By providing an alternate email address or phone number, you submit an application to Facebook upon which Facebook asks you to provide any sort of legal document (CNIC or passport copy) to prove that the account is really yours.
After reviewing the application, Facebook contacts you on the email address or phone number provided to reset your password in case your application is accepted. Otherwise you’ll be asked to provide more information to recover the account.
In case you lose access to your twitter account, you can recover the account by following these simple steps:
- – Click ‘Forgot Password’
- – It’ll take you to the page where you’ll be asked to enter either your email address or
phone number or username
- – Upon entering, you’ll see this page:
Enter your email address or phone number for verification. Once you’re done, you’ll be taken to this page:
This asks you to choose where Twitter will send the reset link, either on your phone or on your email address.
What happens if you lose your account access and not have two-step verification switched on?
In this case, you have to notify the website about the hacking by clicking on the ‘Forgot your password’ option. It’ll ask you for your email address (the one that you have lost access to) followed with a form to fill in to help them get as much information as possible about your account and for identifying that you own the account. This is to prevent anyone else gaining access to your account.
To recover password for Google, after clicking ‘Forgot Password’, you’ll be required to enter your last remembered password, and an alternate email address where you’ll be contacted by Gmail to recover your account.
On the next page, you’ll be asked to enter few details of your account like the last time you logged in to it, and the date you created your account. Once entered, you’ll receive an email on the alternate email address that you provided. Follow the instructions in that email and you’ll be able to recover your account.
In case you have lost access to your Facebook account, it requires you to send a proof of identification (CNIC, passport or any documents) to recover the account. This is due to Facebook’s real name policy, according to which you can only set up an account using your real name.
In case you don’t make it in your real name and end up losing access to the account, you won’t be able to recover it.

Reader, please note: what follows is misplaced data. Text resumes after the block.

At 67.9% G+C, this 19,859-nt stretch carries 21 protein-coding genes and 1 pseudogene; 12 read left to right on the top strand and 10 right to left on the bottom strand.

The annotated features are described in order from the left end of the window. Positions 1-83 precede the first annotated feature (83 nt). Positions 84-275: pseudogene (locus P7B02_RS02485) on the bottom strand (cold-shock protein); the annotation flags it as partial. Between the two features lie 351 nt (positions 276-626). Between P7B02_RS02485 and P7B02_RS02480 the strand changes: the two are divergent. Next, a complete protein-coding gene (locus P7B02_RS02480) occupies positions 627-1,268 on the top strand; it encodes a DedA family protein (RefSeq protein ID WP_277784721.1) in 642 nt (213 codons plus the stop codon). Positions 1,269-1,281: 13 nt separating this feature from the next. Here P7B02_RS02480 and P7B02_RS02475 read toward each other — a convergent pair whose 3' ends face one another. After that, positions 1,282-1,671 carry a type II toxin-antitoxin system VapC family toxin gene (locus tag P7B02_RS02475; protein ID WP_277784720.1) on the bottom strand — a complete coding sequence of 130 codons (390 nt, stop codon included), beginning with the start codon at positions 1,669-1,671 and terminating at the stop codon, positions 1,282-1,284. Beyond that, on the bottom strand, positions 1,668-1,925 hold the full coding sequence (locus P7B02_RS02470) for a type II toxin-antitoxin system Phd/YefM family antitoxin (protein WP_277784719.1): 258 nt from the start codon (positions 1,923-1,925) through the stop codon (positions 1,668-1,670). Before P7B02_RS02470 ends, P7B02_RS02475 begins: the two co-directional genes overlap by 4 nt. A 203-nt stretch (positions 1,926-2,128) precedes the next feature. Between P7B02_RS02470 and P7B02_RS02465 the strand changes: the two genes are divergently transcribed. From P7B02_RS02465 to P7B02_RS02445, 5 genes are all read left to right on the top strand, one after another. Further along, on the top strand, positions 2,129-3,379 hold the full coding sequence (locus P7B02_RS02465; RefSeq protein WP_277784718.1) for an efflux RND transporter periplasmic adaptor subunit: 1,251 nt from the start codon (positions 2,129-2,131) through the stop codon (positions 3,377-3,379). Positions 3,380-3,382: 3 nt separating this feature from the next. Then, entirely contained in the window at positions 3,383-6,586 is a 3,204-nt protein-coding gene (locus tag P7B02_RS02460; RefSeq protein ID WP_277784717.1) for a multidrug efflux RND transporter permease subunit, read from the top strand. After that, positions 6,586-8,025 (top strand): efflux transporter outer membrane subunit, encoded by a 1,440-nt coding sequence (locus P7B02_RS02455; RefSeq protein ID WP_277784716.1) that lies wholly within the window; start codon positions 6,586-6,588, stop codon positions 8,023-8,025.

As Facebook states it on their password recovery form webpage:
Unlike Facebook, Twitter doesn’t require any document when you submit an application to recover your password. They ask you to enter your username to identify your account, and then the email address or phone number where you’d like to be contacted by Twitter to assist them in recovering your account. According to Twitter, it takes a few days for them to recover an account if the person reporting cooperates with the team.
- – It’s important to change your passwords at least every six months
- – Your passwords should not be the same for every account
- – Use a combination of at least 13 complex characters as your password
- – Never write your password on a paper or any sort of document
- – It’s not a good idea to share passwords with anyone
- – Always remember your secret question and other important information of your
account. It helps you in recovering your account’s password in case you lose access to it for
- – Always restrict the privacy of your photos, videos and posts on social media websites to
your friends or choose even more limited settings
- – It’s not advisable to add unknown people or someone you don’t meet frequently, on your
social media profiles
- – Spend time in understanding the default settings of the social media sites
- – Always make sure that the website is protected with ‘https://’ protocol. HTTPS secures
the connection of the host website to the receiver
- – Always delete your browser history
- – Always use the private mode of the browser
- – Invest time in going through the settings of your browser
- – Lock your phone with a passkey and not a pattern. It’s easy to see the pattern by
someone else when you’re entering it
- – Create a backup of your phone contacts in more than one place
- – Avoid keeping personal photos in your phone
- – When downloading any app from the app store, always read the permissions that app is
asking to access on your phone before installing
- – Install an antivirus software in your phone and regularly run in
- – Don’t install apps from unknown third parties
- – Don’t put too much private information anywhere on the internet
Nothing is ever absolutely private on the internet. Post wisely.